Fewer than 40% of patients with rheumatic diseases who received modern cancer immunotherapies experienced a flare up or any other immune related adverse effect related to their rheumatologic condition, according to findings published in Arthritis and Rheumatology.
The study included the largest single-center cohort of patients with rheumatic diseases who received a prescription for immune checkpoint inhibitors for cancer, the researchers said.
“New cancer immunotherapies, called ‘immune checkpoint inhibitors,’ have revolutionized the landscape of cancer treatment in the past few years,” Uma Thanarajasingam, MD, PhD, of the Mayo Clinic College of Medicine, in Rochester, Minnesota, told Healio Rheumatology. “Patients with advanced cancers are demonstrating response to these drugs and in some cases, they have been life-saving.”
However, patients with autoimmune rheumatic disease were largely excluded from the trials leading up to the drug approvals, due to concerns over flare or worsening autoimmune disease as a consequence of exposure to these treatments, she said.
Among patients with rheumatologic diseases who were prescribed modern cancer immunotherapy, less than 40% experienced a flare up or any other immune related adverse effect related to their rheumatologic condition.
“As a result, patients with autoimmune disease who then went on to develop cancer might not have been able to access these potentially life-saving treatments,” Thanarajasingam said.
To evaluate the risk for rheumatic flares and other adverse effects among those with pre-existing rheumatologic conditions treated with checkpoint inhibitor therapy, the researches conducted a retrospective medical record review of all the approximately 5,200 patients who received ipilimumab (Yervoy, Bristol-Myers Squibb), nivolumab (Opdivo, Bristol-Myers Squibb), pembrolizumab (Keytruda, Merck) or any combination thereof at the Mayo Clinic between 2011 and 2016. Of those, researchers found 33 patients with pre-existing rheumatic autoimmune diseases and included 16 in the study based on a confirmed diagnosis using the American College of Rheumatology criteria.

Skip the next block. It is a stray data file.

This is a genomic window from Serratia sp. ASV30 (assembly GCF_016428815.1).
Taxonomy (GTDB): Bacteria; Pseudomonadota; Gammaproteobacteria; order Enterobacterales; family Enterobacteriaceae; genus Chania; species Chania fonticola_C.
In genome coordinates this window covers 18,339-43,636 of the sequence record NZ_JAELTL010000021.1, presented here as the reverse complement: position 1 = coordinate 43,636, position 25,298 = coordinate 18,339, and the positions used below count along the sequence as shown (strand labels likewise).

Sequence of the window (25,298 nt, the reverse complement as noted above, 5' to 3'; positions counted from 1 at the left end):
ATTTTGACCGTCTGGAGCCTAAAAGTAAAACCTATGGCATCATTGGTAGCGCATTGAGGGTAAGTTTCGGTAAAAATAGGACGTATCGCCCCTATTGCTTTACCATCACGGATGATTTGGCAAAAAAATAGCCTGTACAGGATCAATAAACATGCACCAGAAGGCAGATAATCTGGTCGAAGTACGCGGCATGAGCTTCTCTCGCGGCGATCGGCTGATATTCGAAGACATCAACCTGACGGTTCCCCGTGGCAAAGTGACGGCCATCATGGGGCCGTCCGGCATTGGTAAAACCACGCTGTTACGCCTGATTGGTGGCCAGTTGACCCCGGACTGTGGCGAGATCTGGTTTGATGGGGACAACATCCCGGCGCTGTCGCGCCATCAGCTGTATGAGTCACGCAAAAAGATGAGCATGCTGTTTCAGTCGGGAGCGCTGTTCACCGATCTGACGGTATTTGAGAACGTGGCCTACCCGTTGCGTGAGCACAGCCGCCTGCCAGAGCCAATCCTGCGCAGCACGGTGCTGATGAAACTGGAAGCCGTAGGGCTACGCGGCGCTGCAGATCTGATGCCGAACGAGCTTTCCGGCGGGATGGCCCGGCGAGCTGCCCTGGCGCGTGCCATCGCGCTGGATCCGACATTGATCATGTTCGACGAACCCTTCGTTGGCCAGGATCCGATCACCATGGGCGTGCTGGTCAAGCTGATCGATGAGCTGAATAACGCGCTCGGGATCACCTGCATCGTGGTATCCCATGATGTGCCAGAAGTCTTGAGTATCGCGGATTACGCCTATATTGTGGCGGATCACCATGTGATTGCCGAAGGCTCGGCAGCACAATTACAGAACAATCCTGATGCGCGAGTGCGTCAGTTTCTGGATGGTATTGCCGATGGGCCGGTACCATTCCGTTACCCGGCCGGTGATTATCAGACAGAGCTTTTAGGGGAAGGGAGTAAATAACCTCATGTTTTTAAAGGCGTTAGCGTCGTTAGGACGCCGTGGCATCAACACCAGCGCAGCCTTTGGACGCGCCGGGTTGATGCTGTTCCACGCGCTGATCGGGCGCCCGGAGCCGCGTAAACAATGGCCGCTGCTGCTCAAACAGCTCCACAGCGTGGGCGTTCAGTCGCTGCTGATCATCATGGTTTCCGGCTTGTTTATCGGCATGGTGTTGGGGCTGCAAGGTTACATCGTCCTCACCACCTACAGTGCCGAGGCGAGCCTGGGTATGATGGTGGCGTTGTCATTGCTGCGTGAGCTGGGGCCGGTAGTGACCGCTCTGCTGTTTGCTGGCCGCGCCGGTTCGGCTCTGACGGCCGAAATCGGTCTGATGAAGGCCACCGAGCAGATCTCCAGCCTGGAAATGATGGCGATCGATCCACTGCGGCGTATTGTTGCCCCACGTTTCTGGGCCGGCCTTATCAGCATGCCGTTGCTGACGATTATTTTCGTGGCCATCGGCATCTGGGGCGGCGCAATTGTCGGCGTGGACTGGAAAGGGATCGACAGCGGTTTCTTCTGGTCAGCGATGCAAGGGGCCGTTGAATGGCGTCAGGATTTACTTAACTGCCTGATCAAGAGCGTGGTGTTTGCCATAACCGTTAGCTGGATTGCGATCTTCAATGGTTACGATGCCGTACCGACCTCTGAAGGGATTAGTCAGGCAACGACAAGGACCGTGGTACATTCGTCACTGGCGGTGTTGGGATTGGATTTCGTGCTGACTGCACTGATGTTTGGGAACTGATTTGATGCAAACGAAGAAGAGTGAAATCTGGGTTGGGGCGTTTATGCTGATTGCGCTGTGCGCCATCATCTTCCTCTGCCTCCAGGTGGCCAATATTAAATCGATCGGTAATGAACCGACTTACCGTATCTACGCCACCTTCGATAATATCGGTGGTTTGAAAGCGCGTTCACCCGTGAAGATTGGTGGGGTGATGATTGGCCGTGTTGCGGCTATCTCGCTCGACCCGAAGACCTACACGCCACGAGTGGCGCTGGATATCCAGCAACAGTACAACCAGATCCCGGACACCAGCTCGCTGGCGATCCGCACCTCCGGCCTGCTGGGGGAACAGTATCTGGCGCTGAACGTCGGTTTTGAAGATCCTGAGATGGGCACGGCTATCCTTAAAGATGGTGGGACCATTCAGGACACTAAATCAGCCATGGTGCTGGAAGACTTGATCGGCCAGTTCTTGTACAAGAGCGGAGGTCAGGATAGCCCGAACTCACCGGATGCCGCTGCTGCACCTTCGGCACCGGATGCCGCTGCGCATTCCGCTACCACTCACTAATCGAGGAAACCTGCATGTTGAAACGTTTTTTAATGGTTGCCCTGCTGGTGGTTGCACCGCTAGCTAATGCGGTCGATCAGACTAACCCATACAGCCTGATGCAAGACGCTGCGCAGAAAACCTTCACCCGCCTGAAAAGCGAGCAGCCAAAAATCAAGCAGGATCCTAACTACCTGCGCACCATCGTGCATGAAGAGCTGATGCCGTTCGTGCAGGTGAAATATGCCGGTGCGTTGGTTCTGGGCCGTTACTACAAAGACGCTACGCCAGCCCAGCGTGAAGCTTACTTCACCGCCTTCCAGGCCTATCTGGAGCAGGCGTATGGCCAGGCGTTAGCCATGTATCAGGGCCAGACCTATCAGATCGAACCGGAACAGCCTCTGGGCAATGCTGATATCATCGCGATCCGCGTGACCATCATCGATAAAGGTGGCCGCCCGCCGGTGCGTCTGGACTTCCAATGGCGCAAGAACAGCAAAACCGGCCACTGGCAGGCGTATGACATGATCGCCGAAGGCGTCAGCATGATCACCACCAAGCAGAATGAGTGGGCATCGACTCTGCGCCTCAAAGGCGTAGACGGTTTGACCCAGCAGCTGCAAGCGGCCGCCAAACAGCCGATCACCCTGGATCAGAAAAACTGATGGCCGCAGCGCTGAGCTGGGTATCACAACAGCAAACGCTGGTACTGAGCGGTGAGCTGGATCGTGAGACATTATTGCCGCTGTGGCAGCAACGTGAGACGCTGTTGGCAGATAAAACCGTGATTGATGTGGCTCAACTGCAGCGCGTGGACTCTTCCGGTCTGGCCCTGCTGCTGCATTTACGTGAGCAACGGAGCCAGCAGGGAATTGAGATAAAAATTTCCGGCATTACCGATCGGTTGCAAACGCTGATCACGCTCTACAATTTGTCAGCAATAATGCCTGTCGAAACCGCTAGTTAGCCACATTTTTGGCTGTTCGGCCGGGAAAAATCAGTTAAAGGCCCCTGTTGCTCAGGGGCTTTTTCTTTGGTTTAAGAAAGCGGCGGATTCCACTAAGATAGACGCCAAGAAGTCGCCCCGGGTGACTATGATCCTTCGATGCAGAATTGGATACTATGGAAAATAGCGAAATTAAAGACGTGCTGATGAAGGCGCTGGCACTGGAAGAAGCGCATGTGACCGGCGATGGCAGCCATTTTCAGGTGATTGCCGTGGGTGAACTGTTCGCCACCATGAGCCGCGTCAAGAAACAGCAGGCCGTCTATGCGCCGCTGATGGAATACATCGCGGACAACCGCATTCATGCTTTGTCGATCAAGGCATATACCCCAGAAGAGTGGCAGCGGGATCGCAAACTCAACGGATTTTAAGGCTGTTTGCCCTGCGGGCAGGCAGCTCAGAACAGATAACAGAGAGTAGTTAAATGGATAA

The researchers reviewed each participant’s entire inpatient and outpatient medical record from all providers at the Mayo Clinic, collecting baseline characteristics and all other relevant data.
According to the researchers, five of the 16 included patients received a diagnosis of rheumatoid arthritis, while another five had polymyalgia rheumatica, two had Sjogren's syndrome and 2 received a diagnosis of systemic lupus erythematosus. Additionally, seven patients received treatment with immunosuppressive therapy or glucocorticoids when they first received a checkpoint inhibitor. The most common cancer was melanoma, which researchers found in 10 patients: four patients had pulmonary and two had hematologic malignancies.
Six of the 16 patients in the studyexperienced immune-related adverse effects, and all were successfully treated with corticosteroids. Age, sex, duration of immunotherapy and differences in the time from cancer diagnosis to immunotherapy produced no differences between patients who experienced adverse effects and those who did not.
“Our study, while small, is the largest single center cohort of patients with pre-existing autoimmune disease who developed cancer and were treated with ICIs,” Thanarajasingam said. “Our findings are significant in that only one of the 16 patients identified had a flare of their underlying autoimmune disease, suggesting that, in the appropriate patient with pre-existing autoimmune disease and with close monitoring, ICI therapy can be used. This opens up a new realm of treatment possibilities for patients with cancer and autoimmune disease, that might not have been available to them prior.” – by Jason Laday
Disclosure: Uma Thanarajasingam reports advisory board membership at Bristol-Myers Squibb. The researchers report no other financial disclosures.